At midnight tonight, in sold-out theaters everywhere, frenzied fans will finally get to see The Hunger Games in its glorious entirety. Serious Games fans will no doubt be watching for the slightest inaccuracies, so we honed in on Panem’s soon-to-be-heroine Katniss Everdeen … or what she was wearing, anyway. Between squealing along with all the other super-fans at a screening earlier this week, we took notes on the movie’s interpretations of all her clothes, from hunting in District 12’s woods to unwittingly flirting with Peeta on a Capitol building’s rooftop. To help you temper your wardrobe expectations (no one appreciates that person whispering in the cinema, “But the backpack is supposed to be orange!”), we rated all of the girl on fire’s looks on our very scientific book-to-movie accur-o-meter. Click through the slideshow to see all of the outfits. Warning: some mini-sartorial spoilers ahead.
District 12 Hunting Clothes
From the book: “I swing my legs off the bed and slide into my hunting boots. Supple leather that has molded to my feet. I pull on trousers, a shirt, tuck my long dark braid up into a cap and grab my forage bag.” In the movie: We won’t quibble over the missing cap, because there’s the clever inclusion of poor, deceased Papa Everdeen’s vintage (and miraculously fitted) leather jacket instead. The perfect outfit for shooting squirrels, darting around the forest, and unintentionally wooing your hunting partner.
From the book: “‘They let you wear one thing from your district in the arena. One thing to remind you of home. Will you wear this?’ [Madge] holds out the circular gold pin that was on her dress earlier. I hadn’t paid much attention to it before, but now I see it’s a small bird in flight.” In the movie: Prepare to be sad at Madge’s omission — her character is scrapped entirely from the movie’s plot. But hey, who doesn’t like Greasy Sae? Katniss picks the perfectly realized brooch from Sae’s stall in the Hob and gives it to sister Prim as a pre-reaping good-luck charm. Aside from the fact that it proves to be a rather unlucky good-luck charm, it’s a flawless, pivotal piece.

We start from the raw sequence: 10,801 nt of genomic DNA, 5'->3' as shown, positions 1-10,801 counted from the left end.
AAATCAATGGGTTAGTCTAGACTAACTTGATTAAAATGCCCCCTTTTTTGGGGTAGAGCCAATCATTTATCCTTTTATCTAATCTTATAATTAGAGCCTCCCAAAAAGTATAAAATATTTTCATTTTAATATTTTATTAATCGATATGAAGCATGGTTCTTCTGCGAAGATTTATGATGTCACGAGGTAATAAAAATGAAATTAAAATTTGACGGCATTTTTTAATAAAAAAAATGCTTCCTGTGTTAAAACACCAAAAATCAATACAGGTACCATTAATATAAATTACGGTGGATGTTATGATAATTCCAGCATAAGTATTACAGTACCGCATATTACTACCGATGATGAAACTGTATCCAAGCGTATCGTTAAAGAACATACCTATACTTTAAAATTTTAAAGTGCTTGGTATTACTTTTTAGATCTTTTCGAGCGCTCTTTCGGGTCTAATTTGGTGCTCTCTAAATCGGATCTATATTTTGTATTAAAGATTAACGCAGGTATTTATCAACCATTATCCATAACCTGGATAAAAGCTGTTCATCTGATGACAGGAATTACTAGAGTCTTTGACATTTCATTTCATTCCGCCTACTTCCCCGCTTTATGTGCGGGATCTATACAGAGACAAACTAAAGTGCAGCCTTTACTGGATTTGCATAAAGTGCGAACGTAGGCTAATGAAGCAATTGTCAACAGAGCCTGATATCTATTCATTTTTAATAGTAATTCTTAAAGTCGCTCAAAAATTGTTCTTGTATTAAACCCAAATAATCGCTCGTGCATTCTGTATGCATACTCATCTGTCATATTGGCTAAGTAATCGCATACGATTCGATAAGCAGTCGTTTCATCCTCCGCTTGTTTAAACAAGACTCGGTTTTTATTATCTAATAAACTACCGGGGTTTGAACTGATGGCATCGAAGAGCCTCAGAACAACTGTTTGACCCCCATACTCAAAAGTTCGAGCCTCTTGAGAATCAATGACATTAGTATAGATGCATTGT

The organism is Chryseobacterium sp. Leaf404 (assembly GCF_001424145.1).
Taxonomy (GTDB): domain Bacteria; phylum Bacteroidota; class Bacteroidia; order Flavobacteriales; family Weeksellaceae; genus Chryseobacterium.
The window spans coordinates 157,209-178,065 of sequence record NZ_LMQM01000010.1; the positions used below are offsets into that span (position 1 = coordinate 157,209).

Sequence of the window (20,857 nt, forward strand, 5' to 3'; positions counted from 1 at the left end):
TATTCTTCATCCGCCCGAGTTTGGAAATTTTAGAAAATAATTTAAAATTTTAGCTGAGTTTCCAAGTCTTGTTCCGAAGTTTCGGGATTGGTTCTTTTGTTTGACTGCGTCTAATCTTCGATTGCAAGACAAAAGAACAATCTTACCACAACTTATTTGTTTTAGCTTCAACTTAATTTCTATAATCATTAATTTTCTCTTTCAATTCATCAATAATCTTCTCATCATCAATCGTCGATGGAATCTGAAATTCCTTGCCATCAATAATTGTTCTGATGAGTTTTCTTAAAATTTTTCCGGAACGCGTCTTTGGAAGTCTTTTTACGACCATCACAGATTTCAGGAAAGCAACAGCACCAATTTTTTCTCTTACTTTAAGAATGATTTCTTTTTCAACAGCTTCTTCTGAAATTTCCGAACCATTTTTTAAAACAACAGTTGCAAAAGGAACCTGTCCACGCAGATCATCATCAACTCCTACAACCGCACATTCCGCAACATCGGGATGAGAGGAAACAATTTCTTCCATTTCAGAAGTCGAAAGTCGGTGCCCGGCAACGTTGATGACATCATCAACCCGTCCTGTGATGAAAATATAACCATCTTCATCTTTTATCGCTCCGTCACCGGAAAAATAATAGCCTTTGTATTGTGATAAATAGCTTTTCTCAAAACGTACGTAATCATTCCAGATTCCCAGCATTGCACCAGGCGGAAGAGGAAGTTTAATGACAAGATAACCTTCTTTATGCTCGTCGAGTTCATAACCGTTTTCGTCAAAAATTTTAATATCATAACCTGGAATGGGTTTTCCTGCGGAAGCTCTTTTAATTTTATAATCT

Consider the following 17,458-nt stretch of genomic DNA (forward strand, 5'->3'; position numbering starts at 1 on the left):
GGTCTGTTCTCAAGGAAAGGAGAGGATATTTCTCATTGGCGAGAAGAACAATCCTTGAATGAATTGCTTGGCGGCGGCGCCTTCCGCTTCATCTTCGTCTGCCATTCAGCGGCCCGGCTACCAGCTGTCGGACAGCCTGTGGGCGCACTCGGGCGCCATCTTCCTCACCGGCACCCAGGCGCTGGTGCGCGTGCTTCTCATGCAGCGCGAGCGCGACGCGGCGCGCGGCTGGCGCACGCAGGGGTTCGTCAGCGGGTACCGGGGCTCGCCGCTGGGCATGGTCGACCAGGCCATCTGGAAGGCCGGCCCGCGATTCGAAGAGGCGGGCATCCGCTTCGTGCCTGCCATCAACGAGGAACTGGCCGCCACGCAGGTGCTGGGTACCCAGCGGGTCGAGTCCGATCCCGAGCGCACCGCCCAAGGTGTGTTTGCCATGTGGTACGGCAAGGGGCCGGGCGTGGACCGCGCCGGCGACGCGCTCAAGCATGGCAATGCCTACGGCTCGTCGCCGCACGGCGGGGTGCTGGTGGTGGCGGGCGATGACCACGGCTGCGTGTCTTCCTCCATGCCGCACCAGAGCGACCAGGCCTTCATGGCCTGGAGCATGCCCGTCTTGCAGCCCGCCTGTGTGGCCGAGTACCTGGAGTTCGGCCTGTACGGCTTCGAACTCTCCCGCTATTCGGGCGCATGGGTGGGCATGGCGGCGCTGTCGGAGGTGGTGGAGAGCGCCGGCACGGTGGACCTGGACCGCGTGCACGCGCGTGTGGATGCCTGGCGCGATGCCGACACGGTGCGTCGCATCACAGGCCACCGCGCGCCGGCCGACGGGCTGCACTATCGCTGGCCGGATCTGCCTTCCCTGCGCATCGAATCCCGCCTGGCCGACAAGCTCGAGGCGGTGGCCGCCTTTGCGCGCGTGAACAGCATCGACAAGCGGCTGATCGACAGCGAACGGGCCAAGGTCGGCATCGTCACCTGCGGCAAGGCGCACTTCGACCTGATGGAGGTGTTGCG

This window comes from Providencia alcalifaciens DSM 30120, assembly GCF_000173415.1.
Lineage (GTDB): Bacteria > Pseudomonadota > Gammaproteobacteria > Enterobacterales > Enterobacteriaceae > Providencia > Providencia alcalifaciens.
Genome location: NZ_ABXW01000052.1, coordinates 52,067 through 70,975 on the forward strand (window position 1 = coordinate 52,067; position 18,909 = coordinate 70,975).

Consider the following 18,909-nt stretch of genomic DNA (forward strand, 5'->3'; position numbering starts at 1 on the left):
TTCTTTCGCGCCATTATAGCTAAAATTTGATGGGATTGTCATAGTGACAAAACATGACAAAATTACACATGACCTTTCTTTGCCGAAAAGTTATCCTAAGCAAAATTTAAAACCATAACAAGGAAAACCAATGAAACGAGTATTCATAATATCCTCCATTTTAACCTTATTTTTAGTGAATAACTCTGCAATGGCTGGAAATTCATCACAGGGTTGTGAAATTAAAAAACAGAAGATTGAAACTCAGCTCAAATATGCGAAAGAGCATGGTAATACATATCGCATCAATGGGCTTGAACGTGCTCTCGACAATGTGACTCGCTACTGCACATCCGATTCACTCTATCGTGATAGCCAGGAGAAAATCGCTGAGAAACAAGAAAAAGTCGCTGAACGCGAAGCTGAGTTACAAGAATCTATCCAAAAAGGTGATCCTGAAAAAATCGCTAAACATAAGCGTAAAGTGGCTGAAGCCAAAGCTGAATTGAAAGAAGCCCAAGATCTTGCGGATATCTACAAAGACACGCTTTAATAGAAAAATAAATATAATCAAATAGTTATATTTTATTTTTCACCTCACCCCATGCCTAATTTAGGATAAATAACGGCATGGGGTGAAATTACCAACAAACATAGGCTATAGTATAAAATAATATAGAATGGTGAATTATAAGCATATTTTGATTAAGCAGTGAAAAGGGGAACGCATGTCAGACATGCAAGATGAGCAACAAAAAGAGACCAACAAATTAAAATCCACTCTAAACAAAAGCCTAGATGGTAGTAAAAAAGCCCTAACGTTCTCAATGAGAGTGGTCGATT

From the book: “To my surprise, my mother has laid out one of her own lovely dresses for me. A soft blue thing with matching shoes… ‘Let’s put your hair up, too,’ she says. I let her towel-dry it and braid it up on my head.” In the movie: This is cute, in an ill-fitting, hand-me-down, Little House on the Prairie kind of way. But we couldn’t help but think Katniss’s mother (remember, she’d come from one of District 12’s wealthier families) might have had slightly more expensive-looking pieces hidden away for such occasions. Maybe its simplicity is for the best, though, because why compete with Effie’s haute magenta messiness?
Downtime in the District 12 Tributes’ Apartment
From the book: “I dress in a dark green shirt and pants. At the last minute, I remember Madge’s little gold pin.” In the movie: Let’s just say there’s a reason Katniss is sitting with her knees up like that. She wants to hide one of the many shiny, cheap-looking sleeveless blouses her Capitol wardrobe seems to be filled with. Even the black patent shoes look all wrong.
Chariot Ride Couture
From the book: “I’m in a simple black unitard that covers me from ankle to neck. Shiny leather boots lace up to my knees. But it’s the fluttering cape made of streams of orange, yellow, and red and the matching headpiece that define this costume. Cinna plans to light them on fire just before our chariot rolls into the streets.” In the movie: It’s tough to process the lack of flaming headdresses, this is true. Or for that matter, to deal with the missing lush, fluttering capes — which are replaced with slightly ropy CGI flickering. But with arguably one of the movie’s trickiest looks to realize, costume designer Judianna Makovsky does an elegant job rendering the unitards and, yes, making coal SEXY. (Team Peeta.)
Pre-Games Training Uniform